There were 4 major announcements at this year's Config that impact past advice I've published in blog posts:
As I was processing my notes, I realized a handful of the 22 blog posts I've published could be considered "stale" now that we have these new features available to us. 7 of my posts cover topics that probably ought to mention the features above given their subject matter. I have yet to do a close reading of any of these, but based on their titles alone I can remember the main points and how variables, wrapping auto layout, min and max width controls, and prototyping updates will affect them. Here's some early thoughts on how they will need to be updated:
With Dev Mode comes the ability to mark sections as "ready for dev", using a dedicated flag or button next to the section title. But the way this was demo'd at Config was in the context of a local file, and not a component library. I will need to do some research to see how this small but mighty feature works in that different context.
I have a hunch that variables combined with auto layout wrapping could make this use case for zero frames obsolete. Heck, it could make zero-frames obsolete!
If that ends up being the case, I'll need to decide how I might want to "flag" that on that old post... Perhaps this is a sign that I need a sort of "compost bin" or "graveyard" for posts that go the way of all things due to new features coming out.
I recall a few sections of this post involve activities for reducing the number of variants in a set. Variables will no doubt have a positive impact on this area, so I need to fold that information in.
My argument in this post is that auto layout is hard to learn because it is hard to iron out wrinkles. If you don't know what I mean by that, read the post (it's a bit much to explain here).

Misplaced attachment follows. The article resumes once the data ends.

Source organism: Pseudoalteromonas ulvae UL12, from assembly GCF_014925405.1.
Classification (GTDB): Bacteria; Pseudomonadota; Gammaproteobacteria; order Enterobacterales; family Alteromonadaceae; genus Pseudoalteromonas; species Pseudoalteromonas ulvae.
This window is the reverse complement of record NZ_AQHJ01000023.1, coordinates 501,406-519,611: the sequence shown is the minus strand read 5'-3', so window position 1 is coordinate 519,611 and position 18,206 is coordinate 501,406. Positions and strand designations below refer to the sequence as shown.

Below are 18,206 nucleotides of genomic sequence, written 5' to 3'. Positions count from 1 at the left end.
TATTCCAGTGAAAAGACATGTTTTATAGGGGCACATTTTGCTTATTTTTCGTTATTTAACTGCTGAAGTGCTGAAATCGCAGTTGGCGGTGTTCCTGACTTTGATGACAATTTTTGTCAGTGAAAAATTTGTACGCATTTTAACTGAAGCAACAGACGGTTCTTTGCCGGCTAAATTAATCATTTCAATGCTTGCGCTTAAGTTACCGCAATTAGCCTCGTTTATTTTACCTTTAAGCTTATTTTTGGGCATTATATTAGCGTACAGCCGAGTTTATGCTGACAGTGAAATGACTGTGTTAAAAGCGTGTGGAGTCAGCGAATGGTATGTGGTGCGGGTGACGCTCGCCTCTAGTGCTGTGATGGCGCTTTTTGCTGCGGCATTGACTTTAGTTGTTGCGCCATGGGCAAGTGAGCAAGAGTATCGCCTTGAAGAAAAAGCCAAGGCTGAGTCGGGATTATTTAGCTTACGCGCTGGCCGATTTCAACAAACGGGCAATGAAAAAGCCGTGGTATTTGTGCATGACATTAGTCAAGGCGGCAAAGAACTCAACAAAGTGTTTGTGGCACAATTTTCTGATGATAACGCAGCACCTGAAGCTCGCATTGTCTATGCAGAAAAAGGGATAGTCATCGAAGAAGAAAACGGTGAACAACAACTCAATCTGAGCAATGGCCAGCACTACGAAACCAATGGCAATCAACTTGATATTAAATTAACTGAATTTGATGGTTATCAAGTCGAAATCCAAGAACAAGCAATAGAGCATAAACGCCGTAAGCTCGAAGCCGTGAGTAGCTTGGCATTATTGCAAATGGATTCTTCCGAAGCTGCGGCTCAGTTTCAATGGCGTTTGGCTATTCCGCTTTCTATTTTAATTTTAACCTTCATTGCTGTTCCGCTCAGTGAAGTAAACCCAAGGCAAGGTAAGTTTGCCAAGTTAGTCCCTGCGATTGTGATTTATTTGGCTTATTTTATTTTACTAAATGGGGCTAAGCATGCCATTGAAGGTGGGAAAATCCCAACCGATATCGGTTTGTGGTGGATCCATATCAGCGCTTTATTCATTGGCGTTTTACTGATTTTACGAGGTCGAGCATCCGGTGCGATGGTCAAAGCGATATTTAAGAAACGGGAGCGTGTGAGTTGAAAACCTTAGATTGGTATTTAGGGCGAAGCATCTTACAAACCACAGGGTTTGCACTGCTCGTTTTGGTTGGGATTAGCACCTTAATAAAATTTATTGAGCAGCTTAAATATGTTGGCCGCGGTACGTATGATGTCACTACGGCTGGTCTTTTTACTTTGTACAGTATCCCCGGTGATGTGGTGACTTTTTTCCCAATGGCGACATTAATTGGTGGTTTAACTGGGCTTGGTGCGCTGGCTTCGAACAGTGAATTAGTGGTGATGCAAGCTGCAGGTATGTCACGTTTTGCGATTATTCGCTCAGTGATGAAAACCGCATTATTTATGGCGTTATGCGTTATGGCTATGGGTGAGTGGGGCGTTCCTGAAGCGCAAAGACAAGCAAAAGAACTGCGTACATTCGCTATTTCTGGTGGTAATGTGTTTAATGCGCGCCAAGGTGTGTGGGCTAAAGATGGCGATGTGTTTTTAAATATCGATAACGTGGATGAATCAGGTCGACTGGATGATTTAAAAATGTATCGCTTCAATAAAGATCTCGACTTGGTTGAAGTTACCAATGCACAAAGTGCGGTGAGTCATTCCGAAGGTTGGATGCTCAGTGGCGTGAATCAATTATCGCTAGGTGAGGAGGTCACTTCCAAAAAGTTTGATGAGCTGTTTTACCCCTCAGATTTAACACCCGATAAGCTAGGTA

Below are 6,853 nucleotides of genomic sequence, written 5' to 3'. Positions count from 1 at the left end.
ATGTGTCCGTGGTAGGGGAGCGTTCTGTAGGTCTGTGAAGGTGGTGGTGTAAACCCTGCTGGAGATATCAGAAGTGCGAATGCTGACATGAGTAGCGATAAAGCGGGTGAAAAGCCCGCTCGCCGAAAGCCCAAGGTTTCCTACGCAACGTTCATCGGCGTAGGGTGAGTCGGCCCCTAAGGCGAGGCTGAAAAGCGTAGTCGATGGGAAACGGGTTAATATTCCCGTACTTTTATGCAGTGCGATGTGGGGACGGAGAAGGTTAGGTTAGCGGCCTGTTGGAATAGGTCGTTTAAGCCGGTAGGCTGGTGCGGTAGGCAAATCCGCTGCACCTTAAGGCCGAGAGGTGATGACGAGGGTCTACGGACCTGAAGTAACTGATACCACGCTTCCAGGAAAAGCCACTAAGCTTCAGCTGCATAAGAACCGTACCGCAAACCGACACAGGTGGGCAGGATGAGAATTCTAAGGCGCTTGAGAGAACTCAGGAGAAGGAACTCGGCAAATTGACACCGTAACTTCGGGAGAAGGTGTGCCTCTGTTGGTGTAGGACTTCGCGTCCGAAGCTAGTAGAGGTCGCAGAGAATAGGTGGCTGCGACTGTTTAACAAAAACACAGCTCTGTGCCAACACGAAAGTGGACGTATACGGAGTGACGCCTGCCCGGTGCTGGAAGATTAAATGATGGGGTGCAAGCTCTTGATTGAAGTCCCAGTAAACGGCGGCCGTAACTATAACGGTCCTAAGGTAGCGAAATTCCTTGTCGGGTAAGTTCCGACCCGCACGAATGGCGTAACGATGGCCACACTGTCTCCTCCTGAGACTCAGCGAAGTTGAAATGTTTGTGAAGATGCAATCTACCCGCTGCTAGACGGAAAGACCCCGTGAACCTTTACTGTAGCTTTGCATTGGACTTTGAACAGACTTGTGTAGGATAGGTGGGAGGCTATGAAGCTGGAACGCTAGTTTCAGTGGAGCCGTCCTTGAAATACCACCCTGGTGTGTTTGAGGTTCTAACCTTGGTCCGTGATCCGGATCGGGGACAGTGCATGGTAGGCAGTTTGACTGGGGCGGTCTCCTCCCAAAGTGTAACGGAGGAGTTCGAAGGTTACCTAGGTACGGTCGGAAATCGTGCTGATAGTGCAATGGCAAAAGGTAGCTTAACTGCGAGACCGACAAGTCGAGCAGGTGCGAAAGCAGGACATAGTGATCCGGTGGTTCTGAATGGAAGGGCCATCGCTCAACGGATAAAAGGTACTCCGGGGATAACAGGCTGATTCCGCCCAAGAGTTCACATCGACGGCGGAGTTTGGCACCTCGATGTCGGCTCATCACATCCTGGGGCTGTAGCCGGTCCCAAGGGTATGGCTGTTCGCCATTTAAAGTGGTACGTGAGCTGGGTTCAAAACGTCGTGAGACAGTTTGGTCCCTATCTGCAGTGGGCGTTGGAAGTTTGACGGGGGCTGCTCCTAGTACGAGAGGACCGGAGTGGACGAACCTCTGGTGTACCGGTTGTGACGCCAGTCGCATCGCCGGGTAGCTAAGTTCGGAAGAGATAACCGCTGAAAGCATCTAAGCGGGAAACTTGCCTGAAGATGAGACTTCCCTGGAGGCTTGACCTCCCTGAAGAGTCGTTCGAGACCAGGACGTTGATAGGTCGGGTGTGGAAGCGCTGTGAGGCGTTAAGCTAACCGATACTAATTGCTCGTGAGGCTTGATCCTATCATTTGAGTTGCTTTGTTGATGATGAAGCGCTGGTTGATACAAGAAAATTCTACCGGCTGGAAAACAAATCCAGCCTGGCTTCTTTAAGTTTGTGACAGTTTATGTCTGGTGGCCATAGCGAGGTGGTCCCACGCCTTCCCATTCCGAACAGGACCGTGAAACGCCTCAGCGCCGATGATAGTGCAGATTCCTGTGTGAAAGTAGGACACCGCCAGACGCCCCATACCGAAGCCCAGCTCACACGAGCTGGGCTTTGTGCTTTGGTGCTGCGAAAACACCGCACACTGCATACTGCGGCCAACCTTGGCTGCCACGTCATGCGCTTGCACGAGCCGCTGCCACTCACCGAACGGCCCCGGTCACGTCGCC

Without a doubt, the new minimum and maximum width controls and wrapping are great. But they're going to cause even more wrinkles than before. I want to account for this in my advice so folks can confidently and successfully iron their frames out.
✅ Updated August 12, 2023
Pre-variants I had a handful of small examples that described using variants for certain uses, such as managing attributes like "size":
If you're handling breakpoint with variants, make sure it's always called "Breakpoint" and not "Device" or "Size."
Now that we have variables, I'd recommend using variables for things like that. I combed through the post and either updated these with a modern example or eliminated them entirely. Additionally, under Quality 2: Make common modifications are accessible from the component's top layer, I had an example of how I'd use variants to manage a ◈ Star rating component. But now with features like component swap properties, there's a whole different property setup available!
The percentage makes that sound like a ton of visuals, but the first post had 2 visuals and the updated version has 5. I did this because as I was re-reading the post, I realized it's one of my headier ones. Adding more visuals should make it easier to illustrate important points.